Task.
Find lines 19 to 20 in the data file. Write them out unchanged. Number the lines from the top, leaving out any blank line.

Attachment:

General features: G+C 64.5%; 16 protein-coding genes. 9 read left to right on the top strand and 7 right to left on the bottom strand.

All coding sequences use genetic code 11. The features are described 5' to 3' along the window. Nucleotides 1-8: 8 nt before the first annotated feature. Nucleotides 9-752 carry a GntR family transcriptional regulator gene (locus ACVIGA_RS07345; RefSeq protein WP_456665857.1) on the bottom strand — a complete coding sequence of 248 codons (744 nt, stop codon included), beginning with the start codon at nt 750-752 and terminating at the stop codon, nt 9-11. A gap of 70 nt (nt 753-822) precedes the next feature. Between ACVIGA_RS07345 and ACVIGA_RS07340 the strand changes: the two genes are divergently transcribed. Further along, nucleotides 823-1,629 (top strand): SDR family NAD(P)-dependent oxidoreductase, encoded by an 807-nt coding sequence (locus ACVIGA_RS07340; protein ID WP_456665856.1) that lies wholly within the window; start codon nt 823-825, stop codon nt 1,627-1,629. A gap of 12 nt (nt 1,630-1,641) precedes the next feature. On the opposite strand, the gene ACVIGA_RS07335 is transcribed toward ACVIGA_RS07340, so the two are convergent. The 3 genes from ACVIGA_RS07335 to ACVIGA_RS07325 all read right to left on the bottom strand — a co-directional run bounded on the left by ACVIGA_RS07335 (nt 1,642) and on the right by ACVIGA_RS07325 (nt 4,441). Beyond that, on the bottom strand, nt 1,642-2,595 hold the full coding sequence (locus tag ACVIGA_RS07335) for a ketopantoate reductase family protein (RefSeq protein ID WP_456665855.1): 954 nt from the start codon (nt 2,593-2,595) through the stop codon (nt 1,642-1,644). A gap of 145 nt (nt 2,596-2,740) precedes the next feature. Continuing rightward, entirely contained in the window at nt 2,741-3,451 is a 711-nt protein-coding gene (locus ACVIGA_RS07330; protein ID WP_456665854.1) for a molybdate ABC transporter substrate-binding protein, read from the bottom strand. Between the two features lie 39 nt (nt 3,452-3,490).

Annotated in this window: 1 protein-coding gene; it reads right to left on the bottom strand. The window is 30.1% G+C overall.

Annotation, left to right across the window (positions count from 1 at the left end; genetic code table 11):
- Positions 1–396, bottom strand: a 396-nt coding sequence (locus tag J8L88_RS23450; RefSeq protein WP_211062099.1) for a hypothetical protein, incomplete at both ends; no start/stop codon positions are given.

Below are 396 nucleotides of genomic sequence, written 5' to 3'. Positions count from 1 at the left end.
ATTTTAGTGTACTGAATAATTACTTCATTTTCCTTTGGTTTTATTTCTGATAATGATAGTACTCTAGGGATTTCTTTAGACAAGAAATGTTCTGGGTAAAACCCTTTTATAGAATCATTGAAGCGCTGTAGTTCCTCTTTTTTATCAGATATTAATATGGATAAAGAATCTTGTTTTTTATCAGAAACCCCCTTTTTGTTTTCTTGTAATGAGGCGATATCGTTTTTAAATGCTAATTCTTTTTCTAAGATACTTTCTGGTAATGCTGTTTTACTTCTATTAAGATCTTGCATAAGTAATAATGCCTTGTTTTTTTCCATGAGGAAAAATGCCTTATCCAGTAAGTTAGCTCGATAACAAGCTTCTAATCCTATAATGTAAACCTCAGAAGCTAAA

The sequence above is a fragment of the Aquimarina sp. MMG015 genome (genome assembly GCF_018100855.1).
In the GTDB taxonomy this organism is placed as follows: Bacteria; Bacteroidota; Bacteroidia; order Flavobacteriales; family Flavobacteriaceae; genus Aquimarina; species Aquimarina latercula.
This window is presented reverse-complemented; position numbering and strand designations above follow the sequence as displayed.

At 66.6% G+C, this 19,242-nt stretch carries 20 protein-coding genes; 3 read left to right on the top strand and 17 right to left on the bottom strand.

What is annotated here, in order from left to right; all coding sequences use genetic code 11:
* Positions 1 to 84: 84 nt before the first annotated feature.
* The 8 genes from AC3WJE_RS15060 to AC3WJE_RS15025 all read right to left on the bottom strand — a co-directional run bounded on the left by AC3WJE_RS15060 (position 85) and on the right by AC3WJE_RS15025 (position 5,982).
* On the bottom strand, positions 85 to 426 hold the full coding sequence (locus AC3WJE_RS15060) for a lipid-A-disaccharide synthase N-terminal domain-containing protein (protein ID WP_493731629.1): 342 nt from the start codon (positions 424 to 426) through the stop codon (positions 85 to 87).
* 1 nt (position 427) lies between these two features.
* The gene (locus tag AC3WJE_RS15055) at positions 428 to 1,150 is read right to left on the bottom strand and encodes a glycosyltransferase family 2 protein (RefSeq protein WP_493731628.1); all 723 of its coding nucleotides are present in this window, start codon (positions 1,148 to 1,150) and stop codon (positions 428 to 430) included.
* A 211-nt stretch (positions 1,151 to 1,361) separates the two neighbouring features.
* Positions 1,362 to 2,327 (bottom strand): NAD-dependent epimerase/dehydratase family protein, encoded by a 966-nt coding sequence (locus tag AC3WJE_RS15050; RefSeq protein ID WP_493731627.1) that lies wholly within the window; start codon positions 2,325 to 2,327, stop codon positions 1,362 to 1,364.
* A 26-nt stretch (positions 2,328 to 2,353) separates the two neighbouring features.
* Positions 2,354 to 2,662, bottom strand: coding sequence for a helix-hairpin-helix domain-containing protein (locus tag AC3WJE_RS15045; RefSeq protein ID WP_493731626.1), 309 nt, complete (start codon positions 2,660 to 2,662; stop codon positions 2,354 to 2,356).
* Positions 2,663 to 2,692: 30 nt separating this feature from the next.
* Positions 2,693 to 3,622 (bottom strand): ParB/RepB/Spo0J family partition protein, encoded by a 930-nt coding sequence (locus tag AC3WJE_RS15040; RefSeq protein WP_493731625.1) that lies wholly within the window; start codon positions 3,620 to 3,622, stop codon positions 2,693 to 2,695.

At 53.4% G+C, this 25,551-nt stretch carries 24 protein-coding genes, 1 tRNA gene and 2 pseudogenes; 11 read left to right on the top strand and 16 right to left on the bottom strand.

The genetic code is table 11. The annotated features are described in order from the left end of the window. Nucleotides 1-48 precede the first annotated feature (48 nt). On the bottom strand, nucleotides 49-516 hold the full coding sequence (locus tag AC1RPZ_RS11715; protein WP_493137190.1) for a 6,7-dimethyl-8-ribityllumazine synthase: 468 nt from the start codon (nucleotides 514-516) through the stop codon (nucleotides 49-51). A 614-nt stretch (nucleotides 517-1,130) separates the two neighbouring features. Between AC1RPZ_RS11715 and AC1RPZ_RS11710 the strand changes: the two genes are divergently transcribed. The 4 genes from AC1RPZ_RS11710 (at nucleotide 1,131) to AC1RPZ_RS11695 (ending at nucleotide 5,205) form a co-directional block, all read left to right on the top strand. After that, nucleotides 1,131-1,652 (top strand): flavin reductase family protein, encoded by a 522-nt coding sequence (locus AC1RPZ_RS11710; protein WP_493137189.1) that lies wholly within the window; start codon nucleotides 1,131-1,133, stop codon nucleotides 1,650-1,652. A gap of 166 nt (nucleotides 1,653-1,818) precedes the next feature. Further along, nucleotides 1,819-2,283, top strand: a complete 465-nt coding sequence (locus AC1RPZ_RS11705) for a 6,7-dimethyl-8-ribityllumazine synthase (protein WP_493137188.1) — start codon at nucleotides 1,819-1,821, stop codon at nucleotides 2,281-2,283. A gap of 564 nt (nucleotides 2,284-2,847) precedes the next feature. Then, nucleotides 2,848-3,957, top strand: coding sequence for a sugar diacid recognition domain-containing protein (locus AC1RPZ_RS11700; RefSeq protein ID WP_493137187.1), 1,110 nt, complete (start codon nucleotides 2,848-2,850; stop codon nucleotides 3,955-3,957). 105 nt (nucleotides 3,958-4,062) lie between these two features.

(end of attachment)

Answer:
* Positions 1,362 to 2,327 (bottom strand): NAD-dependent epimerase/dehydratase family protein, encoded by a 966-nt coding sequence (locus tag AC3WJE_RS15050; RefSeq protein ID WP_493731627.1) that lies wholly within the window; start codon positions 2,325 to 2,327, stop codon positions 1,362 to 1,364.
* A 26-nt stretch (positions 2,328 to 2,353) separates the two neighbouring features.